At 72, Jean-Luc Godard stands as the world's most important living filmmaker, the greatest standing Colossus of a medium that has largely defined the past century. It is a career unlike any other. A critic before he was a filmmaker, Godard emerged in the '60s as the postmodern prophet of the movies, his first 15 films, made in only nine years, forever altering the medium in a manner that perhaps no other body of work, outside that of early pioneers D.W. Griffith and Sergei Eisenstein, has.
His first film, 1959's modest-on-the-surface letter-bomb Breathless, could be reasonably said to have reinvented the very idea of a movie. And the film that ended Godard's great early run, 1967's apocalyptic Weekend, was his attempt to destroy the medium. Everything since has been a long journey in the wilderness: experimental films and videos, leftist agitprop, the occasional semi-narrative "comeback." There is a growing sentiment among critics and historians that this later work, more than three decades' worth, is equal in its own way to Godard's early string of masterpieces. But it's difficult to judge: Godard's negation of anything close to traditional filmmaking coincided with a diminution of foreign-film distribution (and discussion) in the United States, and most of his work over the past few decades has screened in only the very largest cities and then only briefly and inconsistently. Video availability is equally hit-and-miss.
All of which makes the current local screening of Godard's latest "comeback," In Praise of Love -- the subject of great controversy at the Toronto and Cannes film festivals -- such an event. In Praise of Love, which opened at Muvico last week and which will be screened several times over the next month by the Memphis Digital Arts Cooperative at their space at Cooper-Young's First Congregational Church, is the most unlikely multiplex screening in Memphis since Mohsen Makhmalbaf's Kandahar screened at Studio on the Square last year and is the most difficult film to screen locally in recent memory. (Maybe the only truly difficult film, actually. Full Frontal wasn't difficult. It was just bad.)
The French title of the film is Eloge de l'amour, translating directly as eulogy of love, which is probably closer to the spirit of the film, though elegy is even better. An elegy and rumination, balancing rage and resignation, In Praise of Love is frequently maddening, only intermittently absorbing, always eye-popping, and with a gestalt that lingers. It is a film that I like better than I thought I did while I was watching it.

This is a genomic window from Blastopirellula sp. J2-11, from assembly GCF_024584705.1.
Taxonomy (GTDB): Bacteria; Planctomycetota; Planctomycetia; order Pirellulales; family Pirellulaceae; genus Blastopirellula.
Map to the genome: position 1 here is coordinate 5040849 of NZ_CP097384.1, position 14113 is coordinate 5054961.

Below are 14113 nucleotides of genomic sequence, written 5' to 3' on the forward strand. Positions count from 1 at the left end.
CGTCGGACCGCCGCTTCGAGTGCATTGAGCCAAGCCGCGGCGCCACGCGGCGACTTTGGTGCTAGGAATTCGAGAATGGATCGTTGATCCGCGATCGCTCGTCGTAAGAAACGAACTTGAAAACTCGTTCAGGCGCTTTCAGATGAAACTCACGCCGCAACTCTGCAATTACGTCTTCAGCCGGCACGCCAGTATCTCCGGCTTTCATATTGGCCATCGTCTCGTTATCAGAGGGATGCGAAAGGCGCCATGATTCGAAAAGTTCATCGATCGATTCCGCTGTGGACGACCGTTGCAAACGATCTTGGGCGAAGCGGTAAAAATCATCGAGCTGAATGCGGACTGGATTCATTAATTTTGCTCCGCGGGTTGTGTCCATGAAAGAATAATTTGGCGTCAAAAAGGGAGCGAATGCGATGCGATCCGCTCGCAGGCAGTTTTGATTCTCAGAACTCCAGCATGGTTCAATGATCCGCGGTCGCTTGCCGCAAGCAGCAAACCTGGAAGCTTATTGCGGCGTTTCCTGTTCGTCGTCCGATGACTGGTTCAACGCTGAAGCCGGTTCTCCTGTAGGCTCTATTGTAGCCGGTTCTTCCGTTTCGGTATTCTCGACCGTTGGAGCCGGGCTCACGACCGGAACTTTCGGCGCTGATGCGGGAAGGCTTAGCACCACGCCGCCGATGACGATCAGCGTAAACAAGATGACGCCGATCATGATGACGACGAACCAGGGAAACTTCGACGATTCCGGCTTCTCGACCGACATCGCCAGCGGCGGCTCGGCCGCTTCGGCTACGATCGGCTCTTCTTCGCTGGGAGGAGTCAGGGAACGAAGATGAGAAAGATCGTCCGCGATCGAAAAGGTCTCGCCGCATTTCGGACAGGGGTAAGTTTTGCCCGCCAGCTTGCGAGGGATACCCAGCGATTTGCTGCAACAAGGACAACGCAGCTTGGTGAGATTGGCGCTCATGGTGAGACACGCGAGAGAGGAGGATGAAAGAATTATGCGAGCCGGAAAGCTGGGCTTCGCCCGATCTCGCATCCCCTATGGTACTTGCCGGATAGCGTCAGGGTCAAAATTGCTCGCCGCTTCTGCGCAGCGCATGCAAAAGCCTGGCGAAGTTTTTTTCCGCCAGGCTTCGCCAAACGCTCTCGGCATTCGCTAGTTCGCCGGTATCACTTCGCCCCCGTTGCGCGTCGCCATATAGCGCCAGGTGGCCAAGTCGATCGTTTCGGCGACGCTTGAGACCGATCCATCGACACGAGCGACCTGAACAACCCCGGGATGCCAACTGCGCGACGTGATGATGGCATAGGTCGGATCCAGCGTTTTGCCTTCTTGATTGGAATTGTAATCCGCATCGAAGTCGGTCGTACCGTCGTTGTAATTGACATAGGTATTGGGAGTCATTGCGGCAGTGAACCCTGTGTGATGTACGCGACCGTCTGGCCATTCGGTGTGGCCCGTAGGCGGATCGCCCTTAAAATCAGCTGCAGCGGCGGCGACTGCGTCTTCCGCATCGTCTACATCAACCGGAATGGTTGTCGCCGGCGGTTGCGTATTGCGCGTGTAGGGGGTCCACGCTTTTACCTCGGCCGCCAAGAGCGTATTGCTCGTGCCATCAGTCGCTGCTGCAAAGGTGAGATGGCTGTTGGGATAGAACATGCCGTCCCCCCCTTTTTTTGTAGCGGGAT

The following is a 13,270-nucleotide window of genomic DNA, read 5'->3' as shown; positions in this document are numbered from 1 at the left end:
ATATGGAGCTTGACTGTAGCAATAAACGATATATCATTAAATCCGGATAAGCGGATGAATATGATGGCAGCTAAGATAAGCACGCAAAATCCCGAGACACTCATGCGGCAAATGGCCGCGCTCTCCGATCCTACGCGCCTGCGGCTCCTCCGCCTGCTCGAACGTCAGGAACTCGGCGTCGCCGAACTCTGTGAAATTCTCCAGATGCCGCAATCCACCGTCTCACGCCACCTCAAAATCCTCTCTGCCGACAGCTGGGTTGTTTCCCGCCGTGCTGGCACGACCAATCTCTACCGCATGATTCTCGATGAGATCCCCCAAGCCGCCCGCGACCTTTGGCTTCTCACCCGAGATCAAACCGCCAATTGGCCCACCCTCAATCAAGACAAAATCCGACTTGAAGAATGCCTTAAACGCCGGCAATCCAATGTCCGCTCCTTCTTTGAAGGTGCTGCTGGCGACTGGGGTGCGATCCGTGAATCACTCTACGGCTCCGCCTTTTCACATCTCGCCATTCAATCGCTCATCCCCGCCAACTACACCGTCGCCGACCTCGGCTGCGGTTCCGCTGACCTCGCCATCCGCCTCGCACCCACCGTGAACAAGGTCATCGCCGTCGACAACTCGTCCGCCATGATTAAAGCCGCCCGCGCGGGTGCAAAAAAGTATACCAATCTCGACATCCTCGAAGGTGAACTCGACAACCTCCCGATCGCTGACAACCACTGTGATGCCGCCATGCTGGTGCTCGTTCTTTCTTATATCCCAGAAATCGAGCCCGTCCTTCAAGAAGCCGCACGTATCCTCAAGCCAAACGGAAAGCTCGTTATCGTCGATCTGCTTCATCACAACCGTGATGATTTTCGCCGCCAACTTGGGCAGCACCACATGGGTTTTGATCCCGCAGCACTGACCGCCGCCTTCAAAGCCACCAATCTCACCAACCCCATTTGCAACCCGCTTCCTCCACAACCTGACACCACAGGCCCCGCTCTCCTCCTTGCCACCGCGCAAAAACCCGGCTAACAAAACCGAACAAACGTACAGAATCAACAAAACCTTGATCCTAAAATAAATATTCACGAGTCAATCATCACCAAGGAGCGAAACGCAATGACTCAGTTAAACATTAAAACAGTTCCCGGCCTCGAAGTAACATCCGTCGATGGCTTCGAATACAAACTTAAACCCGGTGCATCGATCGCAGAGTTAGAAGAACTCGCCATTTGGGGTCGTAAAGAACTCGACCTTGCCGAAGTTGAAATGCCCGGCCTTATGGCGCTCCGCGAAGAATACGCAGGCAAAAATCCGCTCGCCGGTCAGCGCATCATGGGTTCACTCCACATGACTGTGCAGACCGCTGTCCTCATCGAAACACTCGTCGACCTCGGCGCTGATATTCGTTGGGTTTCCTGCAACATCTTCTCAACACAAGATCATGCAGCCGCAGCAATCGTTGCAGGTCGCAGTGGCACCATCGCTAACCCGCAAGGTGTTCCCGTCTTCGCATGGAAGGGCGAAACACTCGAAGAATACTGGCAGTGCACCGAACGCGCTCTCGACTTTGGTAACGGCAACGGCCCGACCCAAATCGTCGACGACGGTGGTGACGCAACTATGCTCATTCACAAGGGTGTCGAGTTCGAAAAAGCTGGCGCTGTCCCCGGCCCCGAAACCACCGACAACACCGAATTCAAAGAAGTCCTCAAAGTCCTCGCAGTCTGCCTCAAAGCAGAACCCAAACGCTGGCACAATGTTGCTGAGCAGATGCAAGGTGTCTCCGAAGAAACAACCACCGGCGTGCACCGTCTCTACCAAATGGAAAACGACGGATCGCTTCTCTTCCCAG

The first half of the film is shot in stunning black-and-white and is set in present-day Paris. It deals with the attempts of a young director, Edgar, to make a movie about three couples (one young, one old, one "adult") and the "four stages of love meeting, physical attraction, separation, reconciliation." Most of the "action" (this is a film in which much of the "plot" is what happens offscreen) concerns Edgar's casting of the film. There is one woman, Berthe, whom Edgar particularly desires to be in his film, and it is hinted that the two have a past.
In the second half of the film, which is shot in vibrantly oversaturated digital video, we learn a bit about that past. This section is set two years earlier (is this the first Godard film with a flashback?) in Brittany, as Edgar is interviewing figures from the French resistance for a different project. Berthe is the granddaughter of a couple who are in the process of selling their story to an American movie company. Berthe is, reluctantly, negotiating the contract for them.
Visually, In Praise of Love is marvelous. The black-and-white section (where Godard shoots on the streets of Paris for reportedly the first time in 30 years) is stunning, its blacks deeper than anything seen on the screen in years and its feel for street life true urban poetry. The close-up portraiture of women in the casting scenes is also breathtaking. The color section, by contrast, is surreal, its landscapes Martian Monet.